Passiamo ora al secondo capitolo. Qui Genovesi si occupa di gettare luce sull’“altro” di Derrida, cioè sul tipo di risonanza che le sue opere giovanili hanno avuto negli ambienti filosofici e letterari a lui contemporanei, per arrivare a sostenere che lo spostamento di baricentro nel corpo della decostruzione dalla critica testuale e letteraria all’evento sia in parte motivata dalla reazione di Derrida a una certa mislettura del suo pensiero a opera dei critici del post-moderno e, in particolare, degli studiosi statunitensi meglio noti come “Yale Critics”. Se il primo capitolo di Tracce dell’informe deve essere letto come una sorta di abbecedario, dicevamo, il secondo ha allora invece il carattere definitorio di una “soglia”. Qui con soglia non vogliamo alludere soltanto allo spazio liminare che esiste, ovviamente, tra i testi di Derrida, pensati nella loro autonomia, e le interpretazioni cui essi hanno dato luogo – di cui l’autore discute esaustivamente nel testo. Quello che ci sembra interessante sottolineare – diversione dovuta, perché spezza una lancia in favore all’argomentazione di Genovesi –, è che questo confronto tra il “dentro” e il “fuori” ha posto effettivamente Derrida nella condizione di lasciarsi andare a un’enfasi definitoria e ri-definitoria (per quanto, chiaramente, la parola “definizione” sia sempre da collocare nel contesto di senso della decostruzione) senza precedenti, e che resterà un unicum nel corso della sua opera. Quasi tutte le pseudo-definizioni di “decostruzione» che possediamo appartengono a questa soglia, sia dal punto di vista concettuale, sia da quello temporale: la seconda metà degli anni ’80, rispetto ai testi Memorie per Paul de Man, Come non essere postmoderni e Psyché. Invenzioni dell’altro, che, non a caso, nella trattazione di Genovesi trovano ampio spazio d’analisi. Le vogliamo elencare qui e commentare; il riferimento è motivato dal fatto che, non solo rappresentano un valido supporto a spiegare l’andamento del capitolo, da un lato, ma, in questo specifico ordine, comunicano anche il senso dell’evoluzione del pensiero di Derrida, nella lettura di Genovesi, dall’altro: 1) La decostruzione è l’America; 2) La decostruzione è plus d’une langue; 3) La decostruzione è ciò che accade; 4) La decostruzione è l’impossibile.

  1. Che il nome stesso della decostruzione sia l’America, ci ricorda Genovesi, è evidentemente un’affermazione provocatoria. A prima vista, essa si pone già come un détournement scherzoso del titolo del volume The Yale Critics: Decostruction in America, alla cui stesura Derrida non volle partecipare, e non solo a causa della «volontà da parte degli editori del libro di parlare degli Stati Uniti come se questi rappresentassero tutto il continente» (71), ma soprattutto perché, per quanto gli Stati Uniti – e, in particolare, il dipartimento di letteratura di Yale – si siano dimostrati lo spazio storicamente più ricettivo e sensibile al primo messaggio della decostruzione, è anche vero che questa sensibilità è sfociata in una sua lettura eccessivamente testualista e in una riappropriazione culturale indebita, che ne ha fatto prevalentemente, nelle parole dell’autore, «una metodologia critica post-strutturalista che dettava un insieme preciso di regole per affrontare un testo» (70)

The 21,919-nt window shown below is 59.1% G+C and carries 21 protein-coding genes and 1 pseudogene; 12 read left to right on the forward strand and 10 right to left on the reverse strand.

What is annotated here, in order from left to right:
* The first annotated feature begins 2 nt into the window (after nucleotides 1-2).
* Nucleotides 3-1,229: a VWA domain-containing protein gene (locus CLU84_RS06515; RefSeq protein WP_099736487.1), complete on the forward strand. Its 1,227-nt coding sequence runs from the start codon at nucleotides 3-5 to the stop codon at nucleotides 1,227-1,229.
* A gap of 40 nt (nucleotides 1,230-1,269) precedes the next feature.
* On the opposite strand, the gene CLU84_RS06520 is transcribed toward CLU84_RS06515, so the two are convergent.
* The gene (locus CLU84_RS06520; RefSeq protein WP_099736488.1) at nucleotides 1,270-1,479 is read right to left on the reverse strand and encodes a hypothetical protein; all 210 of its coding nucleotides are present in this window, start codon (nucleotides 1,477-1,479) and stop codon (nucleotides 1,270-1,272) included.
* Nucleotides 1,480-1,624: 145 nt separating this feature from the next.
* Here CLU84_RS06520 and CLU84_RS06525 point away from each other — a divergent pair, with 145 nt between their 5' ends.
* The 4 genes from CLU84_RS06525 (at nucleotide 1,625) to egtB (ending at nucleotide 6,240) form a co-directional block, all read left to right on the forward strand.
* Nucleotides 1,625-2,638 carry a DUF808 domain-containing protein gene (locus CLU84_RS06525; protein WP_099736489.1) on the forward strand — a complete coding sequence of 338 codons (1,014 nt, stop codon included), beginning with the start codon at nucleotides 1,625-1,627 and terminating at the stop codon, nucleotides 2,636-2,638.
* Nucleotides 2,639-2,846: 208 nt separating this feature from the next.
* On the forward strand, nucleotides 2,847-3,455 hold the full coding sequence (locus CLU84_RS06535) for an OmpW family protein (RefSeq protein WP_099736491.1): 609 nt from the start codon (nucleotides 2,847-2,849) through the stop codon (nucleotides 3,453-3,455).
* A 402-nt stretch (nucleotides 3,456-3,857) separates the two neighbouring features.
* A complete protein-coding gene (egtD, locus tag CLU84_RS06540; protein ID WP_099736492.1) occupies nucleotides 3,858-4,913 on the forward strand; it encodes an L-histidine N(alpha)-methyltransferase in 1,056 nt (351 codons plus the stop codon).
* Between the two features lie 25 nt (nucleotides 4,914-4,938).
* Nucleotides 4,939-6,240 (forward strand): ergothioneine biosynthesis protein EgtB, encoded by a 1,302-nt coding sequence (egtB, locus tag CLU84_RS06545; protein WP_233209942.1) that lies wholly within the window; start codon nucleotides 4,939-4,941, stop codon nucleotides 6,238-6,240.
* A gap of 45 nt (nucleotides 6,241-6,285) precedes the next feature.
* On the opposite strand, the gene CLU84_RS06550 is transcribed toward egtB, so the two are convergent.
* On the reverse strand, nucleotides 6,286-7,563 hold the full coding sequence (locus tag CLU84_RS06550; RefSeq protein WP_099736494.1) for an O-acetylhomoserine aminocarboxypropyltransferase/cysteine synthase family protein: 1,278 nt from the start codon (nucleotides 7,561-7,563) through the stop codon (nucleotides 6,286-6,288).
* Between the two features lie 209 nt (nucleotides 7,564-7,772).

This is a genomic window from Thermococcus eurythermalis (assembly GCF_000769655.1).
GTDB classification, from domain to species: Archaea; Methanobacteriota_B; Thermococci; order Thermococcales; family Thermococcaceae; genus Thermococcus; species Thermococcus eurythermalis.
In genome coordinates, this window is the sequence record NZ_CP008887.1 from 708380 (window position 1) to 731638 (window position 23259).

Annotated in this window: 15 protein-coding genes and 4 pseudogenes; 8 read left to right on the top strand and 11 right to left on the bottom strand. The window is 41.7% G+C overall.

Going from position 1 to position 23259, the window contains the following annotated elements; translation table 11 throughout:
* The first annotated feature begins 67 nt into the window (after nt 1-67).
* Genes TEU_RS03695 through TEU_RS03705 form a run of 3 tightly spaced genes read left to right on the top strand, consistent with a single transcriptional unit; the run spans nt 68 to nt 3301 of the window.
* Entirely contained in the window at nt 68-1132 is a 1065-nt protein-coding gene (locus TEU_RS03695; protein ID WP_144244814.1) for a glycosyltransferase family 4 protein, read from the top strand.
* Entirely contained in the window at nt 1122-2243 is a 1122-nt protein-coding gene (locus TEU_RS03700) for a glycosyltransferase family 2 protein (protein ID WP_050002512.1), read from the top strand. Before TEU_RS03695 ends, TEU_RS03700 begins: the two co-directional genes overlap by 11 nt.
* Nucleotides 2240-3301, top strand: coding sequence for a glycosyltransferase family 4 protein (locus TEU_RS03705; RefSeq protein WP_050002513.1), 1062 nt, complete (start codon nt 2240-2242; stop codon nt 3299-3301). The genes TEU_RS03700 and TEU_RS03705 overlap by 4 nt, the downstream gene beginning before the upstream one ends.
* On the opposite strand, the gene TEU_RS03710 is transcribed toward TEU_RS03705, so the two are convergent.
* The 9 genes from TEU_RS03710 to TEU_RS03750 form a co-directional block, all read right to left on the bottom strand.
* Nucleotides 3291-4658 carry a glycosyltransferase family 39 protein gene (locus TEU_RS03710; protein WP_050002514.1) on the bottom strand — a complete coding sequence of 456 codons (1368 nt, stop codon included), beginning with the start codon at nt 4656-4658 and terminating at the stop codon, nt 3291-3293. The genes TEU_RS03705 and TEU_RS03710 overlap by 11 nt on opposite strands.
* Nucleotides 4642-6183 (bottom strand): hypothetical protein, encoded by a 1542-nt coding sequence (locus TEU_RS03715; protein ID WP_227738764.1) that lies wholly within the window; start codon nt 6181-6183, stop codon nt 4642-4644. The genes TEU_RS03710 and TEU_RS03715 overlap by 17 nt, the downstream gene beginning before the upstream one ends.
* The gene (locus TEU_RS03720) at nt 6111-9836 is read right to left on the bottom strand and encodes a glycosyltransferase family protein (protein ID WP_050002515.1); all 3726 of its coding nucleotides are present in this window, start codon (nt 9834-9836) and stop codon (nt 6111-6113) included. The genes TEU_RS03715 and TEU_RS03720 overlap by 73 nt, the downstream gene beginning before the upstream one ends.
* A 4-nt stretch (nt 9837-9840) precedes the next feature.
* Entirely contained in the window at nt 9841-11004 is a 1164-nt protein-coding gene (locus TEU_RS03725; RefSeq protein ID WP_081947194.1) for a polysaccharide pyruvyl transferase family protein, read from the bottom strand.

2. Se la prima definizione che riportiamo è, al contempo, scherzosa e sintomatica di un disagio, la seconda – che Genovesi nel saggio cita solo in nota (95), ma che, in un certo senso, sembra essere sempre presente in controluce – ha invece un peso filosofico enorme, andrebbe letta come una parola d’ordine, e ci piacerebbe allora pensarla come se avesse un punto esclamativo finale. Definizione ambigua, perché, a sua volta, significa tre imperativi distinti, tre risposte di Derrida al modo in cui, secondo Genovesi, gli Yale Critics avevano addomesticato i contenuti della decostruzione, così come sono tre i sensi in cui plus de ha da essere inteso in francese. Innanzitutto, che la decostruzione sia «plus d’une langue» significa che di essa si abusa quando la si prende alla maniera di un prontuario per la demolizione sistematica del testo, perché semplicemente non la si può forzare in un unico idioma o racconto, in altre parole, in un “-ismo”: «l’atto della totalizzazione può sempre essere visto come un gesto di violenza […], nel caso della decostruzione quest’operazione porta con sé un fraintendimento essenziale del termine» (72). In secondo luogo, «plus de» attesta una malcelata insofferenza a chi vorrebbe fare della decostruzione una mera faccenda linguistica, trascurando così la sua esortazione a rimanere attenti, invece, di fronte a tutto ciò che non può arrivare a farsi lingua: il silenzio, l’illeggibile, la vita. Questo “tutt’altro che lingua” compare infine compiutamente nel terzo senso, quello per cui «plus d’une langue» occhieggia a ciò che nel linguaggio c’è sempre d’eccessivo, al suo plus: l’eccedenza irriducibile del significante sul significato, l’intraducibile che resta tra linguaggi diversi, l’accadere della lingua.
  3. Da qui alla filosofia dell’evento il passo è breve, così come ci ricorda la terza definizione, che invece Genovesi analizza direttamente, e che getta un ponte tra la decostruzione e la stessa natura paradossale dell’accadere. Cosa l’autore intenda per “decostruzione evenemenziale” l’abbiamo già esplicitato, ci limitiamo quindi ad aggiungere che quest’identificazione della decostruzione, nel suo «carattere imprevedibile e sempre aperto» (72), con l’evento, nei suoi tratti di imprevedibilità, assoluta novità, gratuità e incoercibile differimento, conduce Derrida lontano dall’orizzonte della critica in cui la sua filosofia sembrava essere rimasta imprigionata, impone la necessità di una filosofia “nuova”, che si lasci «strutturare dall’alea». Qui la decostruzione può manifestarsi in quella che viene chiamata la sua «portata inaugurale e dirompente» (73).